documentation

Bug Report Template

The author of the book Deep Work talks about The Principle of Least Resistance.

> The Principle of Least Resistance: In a business setting, without clear feedback on the impact of various behaviors to the bottom line, we will tend toward behaviors that are easiest in the moment.
— Cal Newport - Deep Work
Shitty internal bug reports are an example of this. Over the years I've seen so much time and money wasted from badly written bug reports. The amount of back and forth between developer and reporter can really rack up.
> The text is wrong colour
— CEO's bug report
> I can’t create X
— Developer Y bug report
 

How To Encourage Good Bug Reporting

Provide Real Examples

Choose a real bug report that someone or yourself filed and go through it, looking at it's good and bad points.

Write Good Bug Reports Yourself

If you're writing bug reports for others, write really well detailed ones. It won't take long before they realise how useful it is.

Introduce a Template

Below is the bug report template I've used for the last few years. I usually customise it slightly depending on the project (iOS or macOS? Is there a dev server? etc). In the past I've also created a bookmarklet that automatically fills the text area of whatever tool we're using.


## iOSVersion## BuildVersion## Device## Server## LoginDetails## Isitreproducible? Yes / Occasionally / One Time / No ## StepstoProduce/Reproduce1. ...2. ...3. ...## ExpectedResults## ActualResults## Workarounds## OtherInformation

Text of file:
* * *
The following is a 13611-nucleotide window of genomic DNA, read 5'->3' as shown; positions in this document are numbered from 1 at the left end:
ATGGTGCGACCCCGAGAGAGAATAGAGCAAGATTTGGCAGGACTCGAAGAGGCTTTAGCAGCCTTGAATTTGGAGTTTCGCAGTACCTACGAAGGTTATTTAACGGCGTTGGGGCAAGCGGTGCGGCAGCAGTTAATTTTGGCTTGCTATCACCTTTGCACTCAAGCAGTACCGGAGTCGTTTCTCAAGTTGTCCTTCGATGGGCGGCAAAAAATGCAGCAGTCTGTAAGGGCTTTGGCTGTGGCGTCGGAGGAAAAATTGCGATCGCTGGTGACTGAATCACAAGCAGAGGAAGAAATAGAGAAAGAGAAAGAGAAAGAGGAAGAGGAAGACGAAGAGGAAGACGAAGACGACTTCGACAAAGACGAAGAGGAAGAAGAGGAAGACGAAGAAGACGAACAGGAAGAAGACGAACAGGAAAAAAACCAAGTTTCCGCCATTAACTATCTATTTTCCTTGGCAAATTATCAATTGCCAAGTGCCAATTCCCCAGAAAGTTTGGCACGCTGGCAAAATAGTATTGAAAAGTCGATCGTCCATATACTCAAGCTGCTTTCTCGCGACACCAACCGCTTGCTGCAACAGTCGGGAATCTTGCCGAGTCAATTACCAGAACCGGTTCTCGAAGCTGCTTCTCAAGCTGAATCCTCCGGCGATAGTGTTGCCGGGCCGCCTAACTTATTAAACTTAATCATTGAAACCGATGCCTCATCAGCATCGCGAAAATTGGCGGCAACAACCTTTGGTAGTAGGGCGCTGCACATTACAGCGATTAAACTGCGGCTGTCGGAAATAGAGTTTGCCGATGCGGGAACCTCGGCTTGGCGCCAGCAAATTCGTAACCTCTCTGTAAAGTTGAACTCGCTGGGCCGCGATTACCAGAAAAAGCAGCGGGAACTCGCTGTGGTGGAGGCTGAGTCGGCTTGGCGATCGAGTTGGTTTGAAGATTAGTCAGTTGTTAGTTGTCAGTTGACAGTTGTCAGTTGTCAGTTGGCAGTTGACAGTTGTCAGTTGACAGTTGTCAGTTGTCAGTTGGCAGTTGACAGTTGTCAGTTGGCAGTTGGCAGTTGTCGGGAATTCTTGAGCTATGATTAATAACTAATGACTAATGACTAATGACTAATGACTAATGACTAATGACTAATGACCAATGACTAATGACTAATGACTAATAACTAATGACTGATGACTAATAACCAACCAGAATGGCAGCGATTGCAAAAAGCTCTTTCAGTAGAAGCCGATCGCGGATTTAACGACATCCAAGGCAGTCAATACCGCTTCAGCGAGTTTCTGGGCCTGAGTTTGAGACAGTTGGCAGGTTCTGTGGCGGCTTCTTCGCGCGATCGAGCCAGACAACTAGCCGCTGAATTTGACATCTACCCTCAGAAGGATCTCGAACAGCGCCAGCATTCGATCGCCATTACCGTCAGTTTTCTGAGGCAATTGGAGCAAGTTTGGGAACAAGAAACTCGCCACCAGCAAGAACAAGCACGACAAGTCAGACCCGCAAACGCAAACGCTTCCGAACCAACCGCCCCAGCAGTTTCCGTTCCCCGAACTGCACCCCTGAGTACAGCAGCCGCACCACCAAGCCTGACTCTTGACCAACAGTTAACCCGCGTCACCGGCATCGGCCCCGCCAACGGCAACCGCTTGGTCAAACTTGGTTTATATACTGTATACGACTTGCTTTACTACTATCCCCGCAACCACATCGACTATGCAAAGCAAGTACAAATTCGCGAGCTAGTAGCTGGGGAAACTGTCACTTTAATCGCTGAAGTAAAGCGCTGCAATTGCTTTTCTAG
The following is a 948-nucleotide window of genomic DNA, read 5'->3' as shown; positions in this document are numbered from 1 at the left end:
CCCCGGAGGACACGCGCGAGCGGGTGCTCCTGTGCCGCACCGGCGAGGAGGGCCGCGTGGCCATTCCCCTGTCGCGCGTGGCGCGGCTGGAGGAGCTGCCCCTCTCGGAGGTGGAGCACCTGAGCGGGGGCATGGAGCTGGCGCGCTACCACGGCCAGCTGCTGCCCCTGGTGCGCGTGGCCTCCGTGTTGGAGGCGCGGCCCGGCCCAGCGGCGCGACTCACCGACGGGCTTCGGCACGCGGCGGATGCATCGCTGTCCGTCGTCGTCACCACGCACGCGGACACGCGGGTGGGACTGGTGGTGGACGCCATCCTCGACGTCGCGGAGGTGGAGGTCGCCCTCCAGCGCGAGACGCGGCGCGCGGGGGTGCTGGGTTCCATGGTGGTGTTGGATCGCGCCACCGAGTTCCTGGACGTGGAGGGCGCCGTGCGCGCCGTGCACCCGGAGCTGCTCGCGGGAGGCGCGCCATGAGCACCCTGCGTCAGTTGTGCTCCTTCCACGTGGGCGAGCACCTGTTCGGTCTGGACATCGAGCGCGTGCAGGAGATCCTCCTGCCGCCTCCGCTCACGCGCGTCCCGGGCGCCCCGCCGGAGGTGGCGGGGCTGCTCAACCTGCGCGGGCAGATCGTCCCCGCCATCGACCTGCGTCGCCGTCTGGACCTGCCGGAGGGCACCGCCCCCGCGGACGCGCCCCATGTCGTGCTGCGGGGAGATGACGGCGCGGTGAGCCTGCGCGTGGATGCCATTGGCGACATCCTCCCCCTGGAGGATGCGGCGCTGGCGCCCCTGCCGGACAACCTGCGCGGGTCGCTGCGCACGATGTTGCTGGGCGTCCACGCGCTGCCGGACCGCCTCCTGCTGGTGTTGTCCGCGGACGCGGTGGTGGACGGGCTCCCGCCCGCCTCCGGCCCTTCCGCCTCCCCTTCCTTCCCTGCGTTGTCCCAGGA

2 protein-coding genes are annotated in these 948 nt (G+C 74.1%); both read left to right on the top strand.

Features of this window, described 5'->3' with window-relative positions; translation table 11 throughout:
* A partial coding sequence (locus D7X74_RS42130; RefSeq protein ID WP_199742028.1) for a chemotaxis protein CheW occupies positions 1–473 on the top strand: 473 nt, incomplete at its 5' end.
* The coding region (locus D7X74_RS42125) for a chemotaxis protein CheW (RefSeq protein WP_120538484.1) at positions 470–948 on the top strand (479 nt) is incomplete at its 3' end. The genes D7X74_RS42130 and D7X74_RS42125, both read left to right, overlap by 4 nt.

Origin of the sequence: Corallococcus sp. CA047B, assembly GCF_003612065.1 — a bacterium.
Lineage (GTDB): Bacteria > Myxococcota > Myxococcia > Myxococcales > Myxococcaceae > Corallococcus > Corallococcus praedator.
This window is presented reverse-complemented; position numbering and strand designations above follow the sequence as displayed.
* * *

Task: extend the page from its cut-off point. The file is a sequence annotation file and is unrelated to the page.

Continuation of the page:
Documentation

I’ve worked with many companies over the years. The companies that work really well (remote or not) and can do a lot with a little (money and people) are the ones that document well.

By documentation, I mean asynchronous communication with your team:

  • Daily stand-ups. (the written type, not the “let’s disturb everyone to have a call” type)
  • Bug reports
  • Bug report updates
  • Labelling in Sketch files
  • Product roadmap
  • New feature ideas/research
  • Employee handbook
  • Shared password manager
  • Deployment logs
  • Commit messages
  • etc…

Writing documentation can be seen as a waste of time or money, however I have yet to see a instance where it has not made an improvement.

Next time someone interupts you by tapping you on the shoulder or @’ing you in Slack it might be worth making that knowledge more accessible.